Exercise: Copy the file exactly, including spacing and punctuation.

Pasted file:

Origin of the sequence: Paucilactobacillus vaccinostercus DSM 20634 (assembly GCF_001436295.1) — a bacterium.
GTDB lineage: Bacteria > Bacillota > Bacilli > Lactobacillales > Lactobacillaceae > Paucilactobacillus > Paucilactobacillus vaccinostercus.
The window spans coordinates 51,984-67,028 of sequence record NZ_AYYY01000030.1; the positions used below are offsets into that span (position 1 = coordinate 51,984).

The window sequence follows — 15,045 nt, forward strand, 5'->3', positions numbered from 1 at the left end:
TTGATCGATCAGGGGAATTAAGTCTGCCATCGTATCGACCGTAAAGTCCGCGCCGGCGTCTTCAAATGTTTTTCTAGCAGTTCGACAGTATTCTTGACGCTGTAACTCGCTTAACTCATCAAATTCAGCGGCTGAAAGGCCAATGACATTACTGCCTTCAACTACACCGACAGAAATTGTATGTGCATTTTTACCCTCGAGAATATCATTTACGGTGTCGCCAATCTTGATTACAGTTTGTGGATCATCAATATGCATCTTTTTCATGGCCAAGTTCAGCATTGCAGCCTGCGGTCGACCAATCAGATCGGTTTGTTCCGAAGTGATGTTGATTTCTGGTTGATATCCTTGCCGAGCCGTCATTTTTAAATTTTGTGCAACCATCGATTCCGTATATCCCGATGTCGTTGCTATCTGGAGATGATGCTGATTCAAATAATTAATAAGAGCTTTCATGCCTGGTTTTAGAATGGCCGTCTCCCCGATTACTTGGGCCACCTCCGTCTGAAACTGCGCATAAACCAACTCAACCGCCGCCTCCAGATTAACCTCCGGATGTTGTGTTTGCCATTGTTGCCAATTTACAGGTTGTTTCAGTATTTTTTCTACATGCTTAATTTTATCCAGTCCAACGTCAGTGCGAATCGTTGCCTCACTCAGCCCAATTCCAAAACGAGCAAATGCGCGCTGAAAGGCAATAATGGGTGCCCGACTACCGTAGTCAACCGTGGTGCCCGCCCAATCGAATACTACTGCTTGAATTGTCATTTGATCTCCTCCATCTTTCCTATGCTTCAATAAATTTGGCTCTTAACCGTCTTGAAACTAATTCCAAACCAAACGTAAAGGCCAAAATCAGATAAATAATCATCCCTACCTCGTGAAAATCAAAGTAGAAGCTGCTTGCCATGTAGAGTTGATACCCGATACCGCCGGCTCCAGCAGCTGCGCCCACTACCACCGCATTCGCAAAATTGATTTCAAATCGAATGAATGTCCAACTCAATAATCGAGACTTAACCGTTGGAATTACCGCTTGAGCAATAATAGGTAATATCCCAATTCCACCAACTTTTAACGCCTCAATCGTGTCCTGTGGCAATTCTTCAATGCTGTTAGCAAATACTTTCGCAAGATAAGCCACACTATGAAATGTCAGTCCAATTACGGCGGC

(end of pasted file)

Origin of the sequence: Paucilactobacillus vaccinostercus DSM 20634 (assembly GCF_001436295.1) — a bacterium.
GTDB lineage: Bacteria > Bacillota > Bacilli > Lactobacillales > Lactobacillaceae > Paucilactobacillus > Paucilactobacillus vaccinostercus.
The window spans coordinates 51,984-67,028 of sequence record NZ_AYYY01000030.1; the positions used below are offsets into that span (position 1 = coordinate 51,984).

The window sequence follows — 15,045 nt, forward strand, 5'->3', positions numbered from 1 at the left end:
TTGATCGATCAGGGGAATTAAGTCTGCCATCGTATCGACCGTAAAGTCCGCGCCGGCGTCTTCAAATGTTTTTCTAGCAGTTCGACAGTATTCTTGACGCTGTAACTCGCTTAACTCATCAAATTCAGCGGCTGAAAGGCCAATGACATTACTGCCTTCAACTACACCGACAGAAATTGTATGTGCATTTTTACCCTCGAGAATATCATTTACGGTGTCGCCAATCTTGATTACAGTTTGTGGATCATCAATATGCATCTTTTTCATGGCCAAGTTCAGCATTGCAGCCTGCGGTCGACCAATCAGATCGGTTTGTTCCGAAGTGATGTTGATTTCTGGTTGATATCCTTGCCGAGCCGTCATTTTTAAATTTTGTGCAACCATCGATTCCGTATATCCCGATGTCGTTGCTATCTGGAGATGATGCTGATTCAAATAATTAATAAGAGCTTTCATGCCTGGTTTTAGAATGGCCGTCTCCCCGATTACTTGGGCCACCTCCGTCTGAAACTGCGCATAAACCAACTCAACCGCCGCCTCCAGATTAACCTCCGGATGTTGTGTTTGCCATTGTTGCCAATTTACAGGTTGTTTCAGTATTTTTTCTACATGCTTAATTTTATCCAGTCCAACGTCAGTGCGAATCGTTGCCTCACTCAGCCCAATTCCAAAACGAGCAAATGCGCGCTGAAAGGCAATAATGGGTGCCCGACTACCGTAGTCAACCGTGGTGCCCGCCCAATCGAATACTACTGCTTGAATTGTCATTTGATCTCCTCCATCTTTCCTATGCTTCAATAAATTTGGCTCTTAACCGTCTTGAAACTAATTCCAAACCAAACGTAAAGGCCAAAATCAGATAAATAATCATCCCTACCTCGTGAAAATCAAAGTAGAAGCTGCTTGCCATGTAGAGTTGATACCCGATACCGCCGGCTCCAGCAGCTGCGCCCACTACCACCGCATTCGCAAAATTGATTTCAAATCGAATGAATGTCCAACTCAATAATCGAGACTTAACCGTTGGAATTACCGCTTGAGCAATAATAGGTAATATCCCAATTCCACCAACTTTTAACGCCTCAATCGTGTCCTGTGGCAATTCTTCAATGCTGTTAGCAAATACTTTCGCAAGATAAGCCACACTATGAAATGTCAGTCCAATTACGGCGGC